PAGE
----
Born on this day (30th - April)

1864 - 1922

1893 - 1928

Leon Duray

1894 - 1956

Willi Seibel

1896 - 1977

1910 - 1969

1912 - 1946

Duncan Hamilton

1920 - 1994

1930 - 1966

Gil Nickel

1939 - 2003

Darren Manning


Died on this day (30th - April)

Roland Ratzenberger

1962 - 1994

Peter Bourne

1956 - 2003

Garth Tander
Garth Tander

31 / 3 / 1977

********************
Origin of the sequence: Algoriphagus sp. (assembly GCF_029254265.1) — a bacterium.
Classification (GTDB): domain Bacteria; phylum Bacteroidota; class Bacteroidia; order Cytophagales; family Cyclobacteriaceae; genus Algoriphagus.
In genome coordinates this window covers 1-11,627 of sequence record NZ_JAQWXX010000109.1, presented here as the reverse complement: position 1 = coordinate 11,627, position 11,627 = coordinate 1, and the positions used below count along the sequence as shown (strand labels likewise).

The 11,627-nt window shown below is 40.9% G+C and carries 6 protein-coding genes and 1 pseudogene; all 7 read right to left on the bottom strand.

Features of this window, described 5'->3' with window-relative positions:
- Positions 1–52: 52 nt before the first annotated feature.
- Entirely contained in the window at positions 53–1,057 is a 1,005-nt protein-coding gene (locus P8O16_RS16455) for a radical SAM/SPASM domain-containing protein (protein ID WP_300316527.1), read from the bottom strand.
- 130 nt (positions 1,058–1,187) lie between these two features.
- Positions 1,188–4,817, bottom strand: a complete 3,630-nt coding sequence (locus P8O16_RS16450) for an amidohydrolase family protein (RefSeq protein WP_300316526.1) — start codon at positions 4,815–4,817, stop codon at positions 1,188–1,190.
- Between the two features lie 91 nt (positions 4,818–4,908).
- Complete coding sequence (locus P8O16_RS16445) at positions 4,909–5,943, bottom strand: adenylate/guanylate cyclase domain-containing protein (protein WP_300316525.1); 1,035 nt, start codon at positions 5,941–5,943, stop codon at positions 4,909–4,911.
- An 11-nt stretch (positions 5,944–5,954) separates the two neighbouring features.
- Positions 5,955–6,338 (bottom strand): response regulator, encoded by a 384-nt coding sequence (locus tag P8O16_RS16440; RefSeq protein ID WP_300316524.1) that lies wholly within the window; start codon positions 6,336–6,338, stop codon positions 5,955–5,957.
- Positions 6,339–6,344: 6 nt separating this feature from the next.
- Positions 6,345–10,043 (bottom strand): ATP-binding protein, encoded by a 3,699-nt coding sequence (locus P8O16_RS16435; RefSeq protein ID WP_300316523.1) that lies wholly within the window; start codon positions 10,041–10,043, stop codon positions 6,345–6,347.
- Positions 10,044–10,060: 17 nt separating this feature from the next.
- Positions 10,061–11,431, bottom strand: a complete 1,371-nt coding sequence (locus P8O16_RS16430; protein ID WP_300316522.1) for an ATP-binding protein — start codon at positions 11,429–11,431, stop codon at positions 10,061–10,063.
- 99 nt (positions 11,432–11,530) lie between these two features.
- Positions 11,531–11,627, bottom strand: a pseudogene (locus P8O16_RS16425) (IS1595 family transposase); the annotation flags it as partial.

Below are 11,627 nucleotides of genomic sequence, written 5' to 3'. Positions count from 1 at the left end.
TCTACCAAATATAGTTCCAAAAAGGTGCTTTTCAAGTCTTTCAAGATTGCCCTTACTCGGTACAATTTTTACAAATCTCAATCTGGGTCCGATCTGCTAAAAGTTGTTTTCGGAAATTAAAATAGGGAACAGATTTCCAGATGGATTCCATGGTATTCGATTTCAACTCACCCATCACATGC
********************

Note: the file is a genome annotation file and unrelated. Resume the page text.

Garth can thank his father, Dirk, for getting him started in Motorsport. Dirk was a keen follower of Motorsport and was actively involved with car preparation and team management for a local competitor at Western Australia's Barbagallo Raceway. When Garth was old enough, Dirk bought Garth his first Kart. It wasn't a particularly great kart, but it was good enough to get started to see if Karting was something that Garth was to enjoy. Enjoy it he must have, because Garth won his very first race! It probably had a lot to do with the fact that there was only one other competitor there, but he had a lot more racing experience (2 race meetings!) so none the less it was a feather in his cap and the beginning of his Motorsport career. After a few years of racing Garth's younger brother, Leon, began to compete as he became old enough to race. At that stage Dad was the president of the Kart Club, Mum (Dale) was the treasurer and the two boys were racing. Karting at the entry level being a family orientated sport allowed the whole family to be involved. As Garth got older, he became more competitive, competing at many interstate and international race meeting held all across Australia. By the time he was 17 Garth had won seven Western Australian State Karting titles and one National title, along with many, many regional titles. Formula Ford After competing extensively in Karts for almost 11 years, Garth took the next step in his Motorsport career. He enrolled at the Fastlane Racing Driver School in Western Australia, regarded as the best Formula Ford driving school in the country. After setting a new school lap record in his first day in the car, Garth and his family decided to take the next few tentative steps towards fulfilling his dream of becoming a Racing Car Driver as a professional. In late 1995 Garth competed in 4 Formula Ford race meetings on a race-by-race lease deal with Fastlane Racing. It was a toe in water exercise to see if Garth had what it took to become competitive in Formula Ford. After only his 4th car race and during his second only car race meeting Garth won his first race and was considered to be one of the country's brightest new talents. A one-year contract was signed with Fastlane Racing for 1996 to enable Garth to challenge for the WA title. Also included in that deal was the chance to race against the countrys best in the Australian Championship in a limited campaign. The 1996 WA title was captured comfortably and during those few National Championship races Garth showed that he had enough pace to run at the front. 1997 saw Garth and the Fastlane Racing Team take the next logical step and battle for the Australian Formula Ford Championship. Sponsorship was the first big hurdle that Garth and the team had to battle however. Until this stage Garth's biggest sponsors were his parents, but the huge cost involved with racing full time in the Australian championship prevented the family from continuing their role as major sponsor. Several sponsors were found to enable Garth to get to the first few rounds of the championship. Garth and the team gambled that if they had a good enough run in the first few races that they would then be able to sign on a major backer to complete the championship. Well, the first few rounds went extremely well with Garth winning 7 out of the first 8 races held but finances were tight, and it looked as though Garth's championship was over when he held a commanding lead over his rivals in the championship. But, as in all fairy tales, a sponsor was secured in the massive Western Australian owned Bunnings Hardware. This allowed Garth and the team to finish their initial goal and that was to win the 1997 Australian Formula Ford Championship. In doing so Garth was the first driver from Western Australia to win a National Championship. During The Off Season Between 1997 and the start of the 1998 season Garth tested with Dick Johnson Racing in one of their Shell Helix Ford V8 Supercars, he also had the opportunity to test with the Holden Racing Team in their Young Lions V8 Supercar. However when 1998 came around the challenge to find the required budget to compete in Formula Holden was too much and Garth was unable to raise the required funds. This meant that Garth, the 1997 Australian Formula Ford Champion, was without a drive and was resigned to the fact that he could only try and muster up enough of a budget to buy a drive in the traditional end of year endurance races for V8 Supercars, the Sandown 500 and the Bathurst 1000. But yet again in one of those fairly tale stories a full time paid drive became available at one of the leading teams in the V8 Supercar category, Garry Rogers Motorsport. After some very brief negotiations, Garth was chosen to fill the vacancy and moved to Melbourne immediately to take up his new role as a full time paid driver in the biggest category in the country. The remainder of 1998 proved to be difficult for Garth as he became familiar with driving a 600 horsepower Holden Commodore as compared to the tiny Formula Ford that had only 100 horsepower he had driven the year previous. There were however a few good races and that was enough for GRM to re-sign Garth for the following year. During 1999 Garth really started to show his full potential. After getting onto the podium in the first round and showing tremendous car speed throughout the year, gathering many more podiums finishes and top five results, Garth found himself in a five way fight for the V8 Supercar championship going into the final race at Bathurst, all this in his first full year in the championship! This time the fairy tale wasn't to come true with Garth becoming involved as an innocent party in someone else's accident on top of the famous mountain on lap 42, ending the race and his quest for a fairy tale championship. The year 2000 saw Garth ready to go out and attack for the V8 Supercar championship. The year couldn't have started more perfectly, Garth winning the first round, third in the second round and again winning the third round to have a large lead in the championship. The dream was again sabotaged, as Garth was taken out of the fourth round by another driver who crashed into him, robbing Garth of crucial points. The battle for the championship was battled all year between Garth and Holden Racing Teams Mark Skaife. Going into the final round held at Bathurst these were the only two drivers who could win the championship. However Garth would have had to of won and Mark Skaife would have had to of finished worse than 17th. It was however, mathematically possible for Garth to take out the championship. Season 2001 was a much tougher year for Garth as the team grappled with the new VX Commodore. He ended the season in 10th place in the Championship with the highlight being a spectacular win in the Showcase event at the Indy meeting. In 2002, Garth drove much better than his 10th place in the Championship suggests. In the early part of the season, he was on the money but had a few things go against him. He was as competitive as many of the top drivers in the middle of the season including a season high of finishing third in the Queensland 500. The end of the season was not a highlight for GT as his car was plagued by mechanical problems that led to a run of DNF's. Years 2003 and 2004 followed with mixed results - blistering speed was mixed with mechanical issues that seemed to limit GT's push into the Championship's top ten. 2005 saw Garth change teams for the first time since entering the V8Supercar ranks. After evaluating all options, Garth considered the HSV Dealer Team would give him the best opportunity for a real shot at the Championship. The team showed it had the speed from day one, but luck wasnt on their side. A series of DNFs early in the season meant Garth was no longer in contention for the title but Garth and the team didnt give up. Instead, they continued to develop the car and were rewarded at Darwin with Garths first race win since Bathurst, 2000. The speed and consistency continued, with Garth finishing third at the QLD 300, claiming pole position for the Sandown 500, winning all three races in a clean-sweep at Symmonds Plains and finishing second at the Grand Finale at Phillip Island. In fact, in the second half of the Championship, Garth scored more points than any other driver in the field. If he can keep that up going into 2006, the Championship title is definitely within reach&